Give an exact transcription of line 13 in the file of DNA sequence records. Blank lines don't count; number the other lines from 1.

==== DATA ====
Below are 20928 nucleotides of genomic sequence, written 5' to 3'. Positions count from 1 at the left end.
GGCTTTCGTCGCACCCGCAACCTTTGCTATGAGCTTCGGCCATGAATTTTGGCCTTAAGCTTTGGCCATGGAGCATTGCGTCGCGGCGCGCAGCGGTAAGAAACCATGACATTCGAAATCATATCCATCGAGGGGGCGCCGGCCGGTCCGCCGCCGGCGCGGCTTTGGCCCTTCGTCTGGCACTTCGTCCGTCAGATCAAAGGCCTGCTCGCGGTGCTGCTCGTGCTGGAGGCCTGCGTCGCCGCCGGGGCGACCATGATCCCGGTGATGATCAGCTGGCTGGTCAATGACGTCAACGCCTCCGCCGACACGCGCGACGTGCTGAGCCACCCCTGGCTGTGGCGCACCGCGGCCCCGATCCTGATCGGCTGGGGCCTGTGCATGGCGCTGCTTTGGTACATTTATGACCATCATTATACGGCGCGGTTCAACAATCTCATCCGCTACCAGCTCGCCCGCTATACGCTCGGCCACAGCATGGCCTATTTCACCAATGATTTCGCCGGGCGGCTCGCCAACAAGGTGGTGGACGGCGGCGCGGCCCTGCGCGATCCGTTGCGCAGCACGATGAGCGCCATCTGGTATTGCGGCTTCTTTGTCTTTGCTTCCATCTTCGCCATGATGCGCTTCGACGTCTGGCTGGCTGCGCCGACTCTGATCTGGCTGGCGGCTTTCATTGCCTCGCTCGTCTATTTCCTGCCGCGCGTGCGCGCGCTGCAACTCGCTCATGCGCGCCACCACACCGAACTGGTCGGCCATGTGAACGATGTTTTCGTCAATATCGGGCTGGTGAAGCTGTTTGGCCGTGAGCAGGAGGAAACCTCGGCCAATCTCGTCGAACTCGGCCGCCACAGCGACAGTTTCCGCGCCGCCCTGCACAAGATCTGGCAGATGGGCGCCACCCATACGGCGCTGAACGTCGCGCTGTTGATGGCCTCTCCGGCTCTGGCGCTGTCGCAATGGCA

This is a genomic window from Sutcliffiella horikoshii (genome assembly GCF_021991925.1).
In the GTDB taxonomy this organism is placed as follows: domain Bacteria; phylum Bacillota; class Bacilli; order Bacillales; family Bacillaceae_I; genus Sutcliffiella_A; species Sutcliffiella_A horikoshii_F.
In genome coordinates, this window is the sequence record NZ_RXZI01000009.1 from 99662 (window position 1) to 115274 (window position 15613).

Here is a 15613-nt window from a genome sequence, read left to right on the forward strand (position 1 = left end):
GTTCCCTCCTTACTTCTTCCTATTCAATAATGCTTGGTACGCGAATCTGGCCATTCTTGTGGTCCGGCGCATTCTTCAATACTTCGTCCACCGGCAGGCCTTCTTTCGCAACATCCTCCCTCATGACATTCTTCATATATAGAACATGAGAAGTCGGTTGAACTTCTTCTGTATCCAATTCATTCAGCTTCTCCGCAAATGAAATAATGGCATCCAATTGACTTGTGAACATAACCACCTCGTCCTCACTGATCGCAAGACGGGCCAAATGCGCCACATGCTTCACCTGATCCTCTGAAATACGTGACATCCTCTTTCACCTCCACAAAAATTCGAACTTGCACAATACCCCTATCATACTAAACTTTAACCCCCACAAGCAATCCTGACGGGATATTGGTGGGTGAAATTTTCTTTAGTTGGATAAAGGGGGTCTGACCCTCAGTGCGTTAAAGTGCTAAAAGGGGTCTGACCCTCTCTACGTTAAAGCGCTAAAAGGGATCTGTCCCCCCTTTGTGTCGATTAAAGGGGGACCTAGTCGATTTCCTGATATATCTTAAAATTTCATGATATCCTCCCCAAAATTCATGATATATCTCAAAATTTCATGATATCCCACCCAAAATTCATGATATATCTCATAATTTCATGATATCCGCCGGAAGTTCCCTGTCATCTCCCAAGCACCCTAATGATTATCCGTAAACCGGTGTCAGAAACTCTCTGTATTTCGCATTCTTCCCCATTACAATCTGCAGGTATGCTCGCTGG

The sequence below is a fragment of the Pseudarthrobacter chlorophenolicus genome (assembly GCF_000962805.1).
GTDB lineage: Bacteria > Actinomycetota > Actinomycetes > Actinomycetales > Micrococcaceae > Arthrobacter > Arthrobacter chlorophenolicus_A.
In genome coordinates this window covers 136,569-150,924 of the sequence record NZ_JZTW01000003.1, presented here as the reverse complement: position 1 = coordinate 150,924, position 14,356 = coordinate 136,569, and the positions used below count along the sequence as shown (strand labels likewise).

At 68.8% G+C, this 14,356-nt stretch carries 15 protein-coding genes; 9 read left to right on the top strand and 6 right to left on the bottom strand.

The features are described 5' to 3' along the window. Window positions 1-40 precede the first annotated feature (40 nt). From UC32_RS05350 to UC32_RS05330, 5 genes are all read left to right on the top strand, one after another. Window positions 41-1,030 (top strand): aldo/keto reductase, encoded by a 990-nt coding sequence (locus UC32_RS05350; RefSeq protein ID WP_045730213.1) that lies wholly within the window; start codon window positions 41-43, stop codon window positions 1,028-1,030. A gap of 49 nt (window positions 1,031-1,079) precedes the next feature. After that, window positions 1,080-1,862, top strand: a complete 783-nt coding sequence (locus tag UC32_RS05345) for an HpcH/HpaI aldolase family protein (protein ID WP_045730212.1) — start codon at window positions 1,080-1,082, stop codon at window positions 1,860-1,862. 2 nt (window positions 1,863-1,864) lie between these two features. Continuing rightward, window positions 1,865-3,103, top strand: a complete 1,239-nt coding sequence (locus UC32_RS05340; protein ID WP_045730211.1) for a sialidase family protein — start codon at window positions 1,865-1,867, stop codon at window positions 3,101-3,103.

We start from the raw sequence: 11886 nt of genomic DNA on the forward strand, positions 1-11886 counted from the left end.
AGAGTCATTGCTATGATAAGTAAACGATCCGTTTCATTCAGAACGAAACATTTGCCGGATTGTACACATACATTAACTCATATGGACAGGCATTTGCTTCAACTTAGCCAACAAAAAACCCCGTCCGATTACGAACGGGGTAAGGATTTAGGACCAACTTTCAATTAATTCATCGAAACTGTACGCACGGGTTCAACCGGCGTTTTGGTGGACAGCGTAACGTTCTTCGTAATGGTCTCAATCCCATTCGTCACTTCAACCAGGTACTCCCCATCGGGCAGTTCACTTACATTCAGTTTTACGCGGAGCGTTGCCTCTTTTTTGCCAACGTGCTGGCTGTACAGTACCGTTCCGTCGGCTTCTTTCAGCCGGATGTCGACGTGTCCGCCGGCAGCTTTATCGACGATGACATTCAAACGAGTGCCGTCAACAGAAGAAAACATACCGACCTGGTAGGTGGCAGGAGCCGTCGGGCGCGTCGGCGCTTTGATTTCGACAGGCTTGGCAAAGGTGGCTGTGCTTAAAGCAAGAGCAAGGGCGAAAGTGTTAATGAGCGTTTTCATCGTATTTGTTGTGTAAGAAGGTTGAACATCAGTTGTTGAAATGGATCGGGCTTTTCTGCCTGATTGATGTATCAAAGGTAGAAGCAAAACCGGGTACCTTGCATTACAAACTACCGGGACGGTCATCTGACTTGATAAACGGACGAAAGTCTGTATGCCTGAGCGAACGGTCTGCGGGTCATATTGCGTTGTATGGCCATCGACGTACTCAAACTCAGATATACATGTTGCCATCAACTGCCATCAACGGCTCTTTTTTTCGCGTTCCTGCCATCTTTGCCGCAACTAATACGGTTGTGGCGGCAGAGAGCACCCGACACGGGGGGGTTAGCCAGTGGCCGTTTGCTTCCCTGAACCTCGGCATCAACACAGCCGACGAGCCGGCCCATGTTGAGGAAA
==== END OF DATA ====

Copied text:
We start from the raw sequence: 11886 nt of genomic DNA on the forward strand, positions 1-11886 counted from the left end.